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Published: Tuesday, 2/27/2007

Bowling Green native has a taste for technology

Sarah Herringshaw holds Roasted Caramel Apple Cream Stacked and Stuffed Hotcakes. Sarah Herringshaw holds Roasted Caramel Apple Cream Stacked and Stuffed Hotcakes.
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Menus at Bob Evans restaurants are featuring a food item that Bowling Green native Sarah Herringshaw helped to develop.

The Ohio State University student worked on apple caramel sauce during an internship last summer at Total Ultimate Foods Inc. in Columbus. The company presented the sauce to Bob Evans restaurants, which made some refinements, then used it on the Roasted Caramel Apple Cream Stacked and Stuffed Hotcakes that is on a promotional menu at nearly 600 Bob Evans restaurants in 18 states, including Ohio and Michigan.

"It started out as a glaze," Ms. Herringshaw says of the sauce developed in the Total Ultimate Foods test kitchen. "[Bob Evans] said, 'We really like the sauce, but we have some other uses.'•" From there, Ms. Herringshaw and Tim Tomesek, vice president of research and development for Total Ultimate Foods, made it thicker for a syrup.

"Originally [Bob Evans] thought of mixing it with sliced apples and using it as a side dish," Mr. Tomesek says. "They took it up a notch and put the cream cheese filling in the middle."

Ms. Herringshaw, 22, began working on the assignment early in her internship, which was part of an annual scholarship that Total Ultimate Foods awards to a food-technology student. Ms. Herringshaw is a senior in OSU's department of food science and technology in the College of Food, Agricultural, and Environmental Sciences and has continued to work for Total Ultimate Foods part-time until she graduates in June.

Since working at Total Ultimate Foods, Ms. Herringshaw has been learning about ingredients and food evaluation.

"The client says, 'Here's what we want matched,' and these are the ingredients, and I evaluate it. There's a lot of trial and error in the process," she says. "All the ingredients that are stocked in the [Total Ultimate Foods] plant are also stocked in the lab, which is half kitchen."

She has been learning to train her palate to relate taste and flavor to other things. "It can take a while because sometimes the taste is out of context. I make sauces that go with other things such as pasta. When I taste the sauce alone, it can taste different than it does when paired with pasta, or on top of burgers or whatever it is used with."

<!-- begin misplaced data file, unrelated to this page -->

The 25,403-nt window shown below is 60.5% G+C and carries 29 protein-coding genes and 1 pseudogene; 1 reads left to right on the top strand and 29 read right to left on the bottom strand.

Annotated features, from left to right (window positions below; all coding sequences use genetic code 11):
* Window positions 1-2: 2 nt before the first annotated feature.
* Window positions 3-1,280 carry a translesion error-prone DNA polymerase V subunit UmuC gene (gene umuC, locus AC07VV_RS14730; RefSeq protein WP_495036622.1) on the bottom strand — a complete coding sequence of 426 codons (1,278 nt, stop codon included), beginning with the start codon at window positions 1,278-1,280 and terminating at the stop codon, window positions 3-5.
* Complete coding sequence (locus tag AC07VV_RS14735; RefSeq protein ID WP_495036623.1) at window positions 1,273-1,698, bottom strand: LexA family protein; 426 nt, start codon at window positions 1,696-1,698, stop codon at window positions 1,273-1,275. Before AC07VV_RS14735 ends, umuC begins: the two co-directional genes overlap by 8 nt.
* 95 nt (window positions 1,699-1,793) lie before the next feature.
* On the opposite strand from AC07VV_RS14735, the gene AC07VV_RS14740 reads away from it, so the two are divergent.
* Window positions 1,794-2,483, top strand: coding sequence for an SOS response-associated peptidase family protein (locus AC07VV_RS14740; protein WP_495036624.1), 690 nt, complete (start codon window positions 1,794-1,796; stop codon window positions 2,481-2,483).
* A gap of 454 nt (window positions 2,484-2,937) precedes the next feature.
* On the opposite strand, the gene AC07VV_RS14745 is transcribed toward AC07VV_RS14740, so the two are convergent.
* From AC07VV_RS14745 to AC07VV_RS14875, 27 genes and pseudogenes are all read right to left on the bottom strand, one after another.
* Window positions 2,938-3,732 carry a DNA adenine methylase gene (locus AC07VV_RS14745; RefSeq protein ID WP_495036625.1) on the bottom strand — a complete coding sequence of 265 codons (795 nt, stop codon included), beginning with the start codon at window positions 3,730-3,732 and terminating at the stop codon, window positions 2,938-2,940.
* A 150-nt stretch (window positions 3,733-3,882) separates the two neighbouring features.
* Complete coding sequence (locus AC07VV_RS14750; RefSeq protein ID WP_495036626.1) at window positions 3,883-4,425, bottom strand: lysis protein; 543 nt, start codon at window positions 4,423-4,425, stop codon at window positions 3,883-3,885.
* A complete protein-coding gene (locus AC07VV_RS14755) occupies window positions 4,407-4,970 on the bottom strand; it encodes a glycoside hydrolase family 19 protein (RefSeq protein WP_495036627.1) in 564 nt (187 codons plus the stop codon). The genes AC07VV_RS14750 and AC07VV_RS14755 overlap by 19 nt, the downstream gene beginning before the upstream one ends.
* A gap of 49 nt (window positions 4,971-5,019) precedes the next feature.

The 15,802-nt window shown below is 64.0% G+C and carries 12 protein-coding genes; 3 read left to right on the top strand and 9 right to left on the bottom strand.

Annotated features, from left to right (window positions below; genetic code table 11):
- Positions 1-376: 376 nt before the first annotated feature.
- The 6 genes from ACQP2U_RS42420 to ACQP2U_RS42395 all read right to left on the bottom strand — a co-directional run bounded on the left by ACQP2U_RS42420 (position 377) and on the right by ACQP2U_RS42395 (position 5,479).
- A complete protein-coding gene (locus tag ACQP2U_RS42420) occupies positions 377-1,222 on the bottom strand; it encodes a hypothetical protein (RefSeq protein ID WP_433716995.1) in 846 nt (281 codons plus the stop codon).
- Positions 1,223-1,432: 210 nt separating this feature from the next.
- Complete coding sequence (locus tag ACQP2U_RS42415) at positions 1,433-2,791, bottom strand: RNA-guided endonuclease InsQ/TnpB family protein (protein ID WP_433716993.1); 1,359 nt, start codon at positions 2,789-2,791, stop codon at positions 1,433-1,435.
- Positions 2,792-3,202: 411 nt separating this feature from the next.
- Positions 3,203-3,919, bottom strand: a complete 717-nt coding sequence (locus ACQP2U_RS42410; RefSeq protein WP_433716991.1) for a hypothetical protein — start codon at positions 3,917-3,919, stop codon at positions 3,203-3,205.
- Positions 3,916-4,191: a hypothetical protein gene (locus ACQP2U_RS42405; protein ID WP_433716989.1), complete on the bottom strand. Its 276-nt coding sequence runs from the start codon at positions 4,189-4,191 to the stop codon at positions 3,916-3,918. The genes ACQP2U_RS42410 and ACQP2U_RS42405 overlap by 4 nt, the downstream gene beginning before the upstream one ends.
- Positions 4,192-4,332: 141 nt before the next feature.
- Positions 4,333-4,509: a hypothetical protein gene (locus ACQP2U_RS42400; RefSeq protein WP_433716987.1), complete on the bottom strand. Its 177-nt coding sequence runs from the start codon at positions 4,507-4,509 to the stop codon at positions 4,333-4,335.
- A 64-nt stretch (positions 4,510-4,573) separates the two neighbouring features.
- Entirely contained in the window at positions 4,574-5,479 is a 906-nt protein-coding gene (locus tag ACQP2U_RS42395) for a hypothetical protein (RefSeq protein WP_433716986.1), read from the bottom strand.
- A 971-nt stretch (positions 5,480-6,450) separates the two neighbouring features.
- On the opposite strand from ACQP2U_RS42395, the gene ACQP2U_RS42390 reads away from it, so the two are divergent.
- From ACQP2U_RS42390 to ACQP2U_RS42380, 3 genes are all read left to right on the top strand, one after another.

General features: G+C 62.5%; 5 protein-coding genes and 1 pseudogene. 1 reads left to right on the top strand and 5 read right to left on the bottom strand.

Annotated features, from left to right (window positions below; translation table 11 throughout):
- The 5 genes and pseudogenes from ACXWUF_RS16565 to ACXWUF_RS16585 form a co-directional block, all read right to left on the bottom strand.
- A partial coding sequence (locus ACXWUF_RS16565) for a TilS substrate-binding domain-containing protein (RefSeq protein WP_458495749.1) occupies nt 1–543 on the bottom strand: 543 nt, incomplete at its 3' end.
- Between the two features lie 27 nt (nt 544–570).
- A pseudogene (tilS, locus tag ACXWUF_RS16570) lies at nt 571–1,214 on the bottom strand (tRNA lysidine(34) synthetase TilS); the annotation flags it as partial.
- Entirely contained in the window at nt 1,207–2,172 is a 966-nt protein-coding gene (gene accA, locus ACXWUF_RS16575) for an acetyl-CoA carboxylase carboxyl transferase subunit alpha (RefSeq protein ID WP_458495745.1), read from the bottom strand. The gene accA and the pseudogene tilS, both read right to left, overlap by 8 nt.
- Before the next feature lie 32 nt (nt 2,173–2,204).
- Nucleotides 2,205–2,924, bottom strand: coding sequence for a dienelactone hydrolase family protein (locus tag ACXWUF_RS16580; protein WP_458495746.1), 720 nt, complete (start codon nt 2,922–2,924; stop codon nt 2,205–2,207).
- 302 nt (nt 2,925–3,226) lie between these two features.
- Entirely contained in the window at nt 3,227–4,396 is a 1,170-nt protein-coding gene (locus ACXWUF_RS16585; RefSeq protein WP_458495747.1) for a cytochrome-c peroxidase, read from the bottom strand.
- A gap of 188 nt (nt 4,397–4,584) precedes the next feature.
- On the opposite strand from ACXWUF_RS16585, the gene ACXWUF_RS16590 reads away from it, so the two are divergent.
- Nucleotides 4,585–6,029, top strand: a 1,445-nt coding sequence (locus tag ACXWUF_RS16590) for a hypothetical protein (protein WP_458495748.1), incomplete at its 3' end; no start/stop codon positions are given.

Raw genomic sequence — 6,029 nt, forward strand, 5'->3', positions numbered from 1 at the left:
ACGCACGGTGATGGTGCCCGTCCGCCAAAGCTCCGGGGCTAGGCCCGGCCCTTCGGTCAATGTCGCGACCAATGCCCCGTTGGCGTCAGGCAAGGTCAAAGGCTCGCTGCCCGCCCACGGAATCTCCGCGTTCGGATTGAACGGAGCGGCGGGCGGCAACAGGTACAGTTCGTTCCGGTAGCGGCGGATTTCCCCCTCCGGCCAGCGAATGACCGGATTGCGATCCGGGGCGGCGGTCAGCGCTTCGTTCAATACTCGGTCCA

Total Ultimate Foods primarily makes powder mixes that are reconstituted with water or milk, and dressing mixes that might be mixed with water and vinegar.

"We're a little niche company," Mr. Tomesek says. So when a product is accepted by a major food company, it has a big impact. He estimates that a case of the caramel sauce product has 12 bags, each of which can make 10 servings. "A specific amount of water is whisked into the [dry product]." With the caramel sauce sold in all units of Bob Evans, the order for 3,000 cases of product was more than significant.

The experience has given Ms. Herringshaw a taste for food technology. "It is a cool and unique major," she says. With plans to attend graduate school, she could specialize in food technology packaging, food engineering (the machinery to produce foods), microbiology, food safety, or even the enzymatic properties of food.

"But I want the overall approach so that I have a broader understanding," said Ms. Herringshaw, the daughter of Doris and Paul Herringshaw of Bowling Green. She also works on campus at the Food Industry Center, which assists people starting food companies.

When the Bowling Green High School graduate started college nearly four years ago, she was uniquely prepared for the food world. Her mother is the OSU extension educator for Wood County. "She had me cooking in the kitchen early on," said the daughter, who knew how to cook when she started college.

She remembers making cookies with her mother. "She taught me to measure different ingredients. I learned to pack brown sugar," she says.

Cookies are still a favorite thing to make. But when she comes home from school on weekends, "I like to make doughnuts with my grandma who lives down the road from us," she says. "It's a perfect two-person job: I mix the ingredients, roll the dough, and cut. She fries."

- Kathie Smith



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